In 1989 EHOR members themselves, on no clearer a charge than "forming an underground communist organisation", were arrested and tortured. What they had really done was support a miners' strike, condemning the police's harsh measures against the strikers. It was, El-Borai says, a turning point in the history of Egyptian human rights, since within a few days of the arrest, an internationally supported, large-scale campaign had effected the prisoners' release. "We became popular," he recounts, "society began to think of us as heroes -- and this encouraged us to move ahead."
After a bitter disagreement with other EHOR members about whether or not the EHOR should engage with reform (namely monitoring the 1995 parliamentary elections) as well as fighting illegal detention, torture and censorship -- and El-Borai thought the EHOR should -- the by now seasoned activist left to form the GDD. It wasn't until 2001, following the arrest of the man who replaced him on charges of receiving illegal funding from the British Embassy, that El-Borai once again became a member of the EHOR board of trustees. Yet he remains dissatisfied with what he feels is a replication of the state's own modes of administration within the EHOR, with older activists retaining their positions rather than democratically handing down authority to the young.
The GDD, for its part, had an ordeal in 2000 when it disbanded following the passing of Law 153 of 1999: "the government took us by surprise -- a law so awfully restricting NGO activities, and our members harassed by the police. We thought it was better to stop altogether." They did not resume their activities until 2003, by which time "the democratic climate had improved". Most recently the GDD published the Arab Guide for Free and Fair Elections.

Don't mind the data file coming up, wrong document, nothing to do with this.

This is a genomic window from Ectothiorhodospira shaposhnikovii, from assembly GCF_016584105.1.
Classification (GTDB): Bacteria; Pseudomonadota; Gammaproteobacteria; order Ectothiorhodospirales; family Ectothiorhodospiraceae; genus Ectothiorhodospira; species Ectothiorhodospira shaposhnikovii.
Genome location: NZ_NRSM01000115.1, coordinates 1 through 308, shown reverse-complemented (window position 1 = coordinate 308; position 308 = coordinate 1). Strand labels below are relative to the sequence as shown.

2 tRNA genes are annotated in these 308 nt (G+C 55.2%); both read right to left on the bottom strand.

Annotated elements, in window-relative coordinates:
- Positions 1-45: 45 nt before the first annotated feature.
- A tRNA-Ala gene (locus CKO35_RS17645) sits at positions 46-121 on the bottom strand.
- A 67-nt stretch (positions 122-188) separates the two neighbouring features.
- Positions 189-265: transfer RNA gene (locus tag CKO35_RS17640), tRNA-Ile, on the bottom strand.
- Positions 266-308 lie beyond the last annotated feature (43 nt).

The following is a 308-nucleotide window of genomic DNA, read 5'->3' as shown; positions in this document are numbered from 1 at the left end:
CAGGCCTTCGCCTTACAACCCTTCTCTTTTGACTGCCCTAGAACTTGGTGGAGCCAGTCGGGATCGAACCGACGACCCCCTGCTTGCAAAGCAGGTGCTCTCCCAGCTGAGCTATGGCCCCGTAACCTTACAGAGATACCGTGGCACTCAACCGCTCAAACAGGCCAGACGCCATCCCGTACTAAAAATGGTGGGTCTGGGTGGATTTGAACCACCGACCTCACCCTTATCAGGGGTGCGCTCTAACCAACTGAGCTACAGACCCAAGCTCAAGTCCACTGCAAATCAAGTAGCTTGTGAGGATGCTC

El-Borai's work has been about setting a precedent as much as anything, and the rise in the number of human rights NGOs to 200 reflects this. Regardless of how effective or even well meaning they might be, these organisations point to greater awareness of the issue.
And since 2001, El-Borai says, the government's attitude has improved due to a younger, more open-minded cabinet. Not only in Egypt but throughout the world, "human rights are increasingly accepted and endorsed." More interesting is the government's realisation that "we are not political dissidents as such." They do not aim at undermining its authority or replacing it, in other words, but rather target society as a whole, encouraging plurality and participation and monitoring political life. And valid criticisms aside.
El-Borai is proud of the fact that reforms that were but distant dreams when the movement started (multi-candidate presidential elections, for example) are now discussed and implemented. He concedes that the movement is not the direct or only reason for this: "but we paved the way. We worked hard to spread the culture of human rights." Still, El-Borai is far from satisfied with current reforms: "things have changed, there have been improvements. But there is still a lot to be done."
According to El-Borai, the Arab-Israeli conflict, which makes people suspicious of all that comes from abroad -- hence human rights funding -- is largely to blame for the fact that, compared to similar movements in Asia and Latin America, the movement in Egypt has achieved little.